I “discovered” fresh galangal (and fresh turmeric as well) when I found the rhizomes for sale at a local Asian food store (also see my earlier post on turmeric here).
I planted the rhizomes in potting soil, in 12″ tall plastic pots in late spring. Most of the galangal sprouted, even though they had been cut into small pieces when I bought them. Good thing that the growing buds on the rhizomes were still intact.
I harvested the potted galangal plants later that fall. The rhizomes were a bit small but my purpose was to replant them in the garden the following spring, where their roots would have more space to grow. Prior to planting I enriched the soil with Black Kow manure, and kitchen vegetable scraps that I worked in. By October they had grown into pretty 4-foot tall galangal plants, and when I harvested them in the fall the rhizomes were much larger.
I got additional rhizomes for planting from two Thai ladies who were selling galangal at the local flea market. They called it “Thai ginger”. They were selling it with the fresh leaves and stalks still attached to the roots. I asked them what I could do with the leaves. They told me the leaves could be used in soups and other dishes, but they should first be chopped finely as the leaves are rather tough.
Taste comparison – fresh ginger vs. galangal
While fresh ginger root has a refreshing mild “bite” to it, fresh galangal on the other hand tastes like a combination of ginger and hot peppers, or perhaps ginger with hot mustard — it certainly has a “lively” taste !
Thai cuisine uses galangal almost exclusively in place of regular ginger. It is to Thai dishes what regular ginger is to Chinese cooking.
The surface of galangal rhizomes are a pale yellow to ivory color, with leaf-like remnants on some of the regularly spaced “bands” going around the roots. Freshly harvested galangal root also has reddish areas around the stalks and growing buds. This color fades after harvest. Regular ginger has more of a light brown or bronze color, also with evenly spaced ridges going around, but without the leaf-like attachments on the ridges.
Herbal and other uses of galangal (quoted from Medicinal Herb Info.org):- http://medicinalherbinfo.org/herbs/Galangal.html :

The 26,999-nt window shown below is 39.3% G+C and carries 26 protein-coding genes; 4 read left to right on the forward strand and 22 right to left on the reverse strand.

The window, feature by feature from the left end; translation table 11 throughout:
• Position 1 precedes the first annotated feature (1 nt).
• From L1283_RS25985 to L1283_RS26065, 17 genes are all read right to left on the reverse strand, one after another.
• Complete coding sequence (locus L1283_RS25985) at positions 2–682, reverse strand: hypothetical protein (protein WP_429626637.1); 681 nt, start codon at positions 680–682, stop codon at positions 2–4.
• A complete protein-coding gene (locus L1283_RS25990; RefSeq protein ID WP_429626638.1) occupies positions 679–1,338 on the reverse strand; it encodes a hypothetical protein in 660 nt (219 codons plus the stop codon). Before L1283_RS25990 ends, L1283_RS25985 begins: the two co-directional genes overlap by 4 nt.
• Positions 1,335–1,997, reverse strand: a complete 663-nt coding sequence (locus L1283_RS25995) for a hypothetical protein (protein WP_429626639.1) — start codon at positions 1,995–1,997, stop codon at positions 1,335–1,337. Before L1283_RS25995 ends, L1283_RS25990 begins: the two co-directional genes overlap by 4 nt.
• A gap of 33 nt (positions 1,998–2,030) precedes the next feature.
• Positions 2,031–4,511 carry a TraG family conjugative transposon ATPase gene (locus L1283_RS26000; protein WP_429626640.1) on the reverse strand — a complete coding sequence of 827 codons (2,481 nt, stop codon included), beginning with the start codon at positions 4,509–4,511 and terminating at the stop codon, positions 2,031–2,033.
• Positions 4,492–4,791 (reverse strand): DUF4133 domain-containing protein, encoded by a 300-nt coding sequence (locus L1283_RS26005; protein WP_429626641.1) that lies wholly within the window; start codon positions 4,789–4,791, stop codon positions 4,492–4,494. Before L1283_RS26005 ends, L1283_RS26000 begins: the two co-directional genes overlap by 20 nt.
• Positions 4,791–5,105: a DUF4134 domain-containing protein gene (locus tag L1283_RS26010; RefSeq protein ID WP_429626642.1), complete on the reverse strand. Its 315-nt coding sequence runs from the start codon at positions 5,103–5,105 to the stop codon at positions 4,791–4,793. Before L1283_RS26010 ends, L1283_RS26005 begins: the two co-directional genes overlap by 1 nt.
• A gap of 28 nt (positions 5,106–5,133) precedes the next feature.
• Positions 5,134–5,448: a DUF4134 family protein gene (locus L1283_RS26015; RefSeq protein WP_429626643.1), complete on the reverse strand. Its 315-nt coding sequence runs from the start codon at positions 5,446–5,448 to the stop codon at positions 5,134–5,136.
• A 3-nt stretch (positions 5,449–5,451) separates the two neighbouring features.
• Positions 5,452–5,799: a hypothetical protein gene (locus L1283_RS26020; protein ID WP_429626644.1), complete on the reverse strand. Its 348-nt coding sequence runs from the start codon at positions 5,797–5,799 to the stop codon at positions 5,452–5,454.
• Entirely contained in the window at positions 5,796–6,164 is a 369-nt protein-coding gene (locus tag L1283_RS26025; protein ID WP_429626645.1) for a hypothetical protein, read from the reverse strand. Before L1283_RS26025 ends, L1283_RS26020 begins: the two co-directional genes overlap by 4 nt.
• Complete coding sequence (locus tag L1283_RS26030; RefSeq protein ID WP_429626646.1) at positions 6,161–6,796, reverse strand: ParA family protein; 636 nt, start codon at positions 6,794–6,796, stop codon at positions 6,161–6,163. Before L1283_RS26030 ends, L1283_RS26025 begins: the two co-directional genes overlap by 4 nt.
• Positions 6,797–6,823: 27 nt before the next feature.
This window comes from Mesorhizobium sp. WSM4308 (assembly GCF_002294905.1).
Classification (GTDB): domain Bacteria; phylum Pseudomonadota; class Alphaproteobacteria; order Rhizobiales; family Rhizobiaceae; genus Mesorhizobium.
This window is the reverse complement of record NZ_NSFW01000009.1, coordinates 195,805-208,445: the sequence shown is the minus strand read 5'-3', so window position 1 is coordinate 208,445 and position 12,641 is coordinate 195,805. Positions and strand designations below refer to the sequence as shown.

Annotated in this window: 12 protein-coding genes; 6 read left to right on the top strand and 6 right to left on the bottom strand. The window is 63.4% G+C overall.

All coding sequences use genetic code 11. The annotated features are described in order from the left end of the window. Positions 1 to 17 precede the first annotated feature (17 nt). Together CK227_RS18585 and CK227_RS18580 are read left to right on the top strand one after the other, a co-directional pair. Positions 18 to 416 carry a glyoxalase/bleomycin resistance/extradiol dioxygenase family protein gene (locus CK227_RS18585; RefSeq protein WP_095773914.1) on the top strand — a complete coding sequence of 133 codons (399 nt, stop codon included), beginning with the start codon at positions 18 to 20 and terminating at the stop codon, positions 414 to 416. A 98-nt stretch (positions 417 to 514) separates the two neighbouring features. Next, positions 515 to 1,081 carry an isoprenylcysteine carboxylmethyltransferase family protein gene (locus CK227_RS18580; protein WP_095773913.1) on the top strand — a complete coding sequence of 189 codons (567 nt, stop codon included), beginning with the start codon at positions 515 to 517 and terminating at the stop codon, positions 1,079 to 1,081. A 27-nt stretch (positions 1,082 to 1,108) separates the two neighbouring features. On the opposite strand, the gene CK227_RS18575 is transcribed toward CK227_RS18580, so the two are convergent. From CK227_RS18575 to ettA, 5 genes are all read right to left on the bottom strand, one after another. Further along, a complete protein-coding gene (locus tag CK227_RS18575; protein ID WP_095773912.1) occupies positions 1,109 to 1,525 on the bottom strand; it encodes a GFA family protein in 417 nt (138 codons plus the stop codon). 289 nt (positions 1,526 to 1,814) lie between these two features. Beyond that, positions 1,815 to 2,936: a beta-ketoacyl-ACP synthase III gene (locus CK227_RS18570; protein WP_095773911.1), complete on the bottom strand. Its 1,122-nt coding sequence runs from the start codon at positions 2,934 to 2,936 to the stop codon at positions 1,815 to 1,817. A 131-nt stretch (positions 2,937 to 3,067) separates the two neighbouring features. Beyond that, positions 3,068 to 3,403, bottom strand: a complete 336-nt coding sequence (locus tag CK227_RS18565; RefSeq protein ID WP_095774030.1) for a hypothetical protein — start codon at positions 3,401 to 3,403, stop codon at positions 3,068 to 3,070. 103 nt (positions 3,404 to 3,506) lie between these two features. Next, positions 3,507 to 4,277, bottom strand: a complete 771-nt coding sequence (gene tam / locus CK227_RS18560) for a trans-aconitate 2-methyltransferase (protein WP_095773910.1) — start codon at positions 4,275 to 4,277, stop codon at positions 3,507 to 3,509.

“Lovers of the Middle Ages (not middle-aged lovers) used galangal as an aphrodisiac.
Galangal is a peppery, aromatic, and gingery flavored root spice that was popular many centuries ago, but apparently does not suit most modern tastes. In Europe galangal is used to flavor vinegar, beer, aperitifs, and liqueurs.
A 1525 herbal recorded the use of galangal; used as a catarrh snuff (powdered form) and as a cattle medicine. It is said that Arabs use this botanical to make their horses fiery.
Used to spice a Russian liqueur, known as “Nastoika”.
Tartars flavor their tea with a pinch of this root…
A spicy herb used for colitis, diverticulosis, nausea, vomiting, motion sickness or sea sickness, gas, indigestion, paralysis of the tongue, morning sickness, vomiting, hot flashes and menstrual cramps. Cleanses the colon, stimulates circulation, and reduces spasms and cramps.
Galangal tea or tincture, taken hot, promotes cleansing of the system through perspiration and is also said to be useful for suppressed menstruation. Take it to clear up flatulent colic or combine it with laxative herbs to make them more palatable or milder in action. Try it at the onset of a cold to ease the effects of the usual symptoms. Finally, to stimulate the flow of saliva and to soothe a sore throat, chew the rootstock as it is.
Grated galangal can be topically applied externally, as a poultice or hot fomentation to relieve painful aches, sprains, and spasms…”
A bit of trivia: Galangal is sometimes referred to as “Low John The Conqueror Root”, also “Little John” and “Chewing John”.
Galangal is not frost tolerant and so it must be grown during the warm part of the year in temperate climates, starting in the spring. The leaves will wilt and die off with the onset of winter and freezing temperatures, leaving its viable roots below ground. It is a perennial in tropical climates.
Some sites recommend that galangal be grown in a shady spot of the garden, away from direct sunlight. I planted mine in a sunny part of the garden that got at least six hours of direct sun per day, and they did just fine, growing to a height of about 4 feet and producing good-sized rhizomes. Although come to think of it I did plant them fairly close together in a raised bed so that much of their lower leaves were shaded by their companions. So I’m guessing that a partially shaded area with some sunlight will work well for the plants.
To plant galangal in your garden, enrich the soil area prior to planting with manure and/or rotted vegetable matter such as kitchen scraps — including egg shells and spent coffee grounds. Use cut pieces of live galangal root having at least one growth bud. After danger of frost has passed, plant the root about an inch or so into the soil with the growth bud(s) pointing up. The rhizomes may also be planted in regular potting soil in adequately large pots. Keep the soil moist and in a few weeks you should notice pointy little shoots poking through the soil.
Here’s more information on galangal from a Youtube video by Rob Bob:
How to harvest & plantout Galangal…
Disclaimer: Statements in this article have not been evaluated by the FDA. This product is not intended to diagnose, treat, cure, or prevent any disease.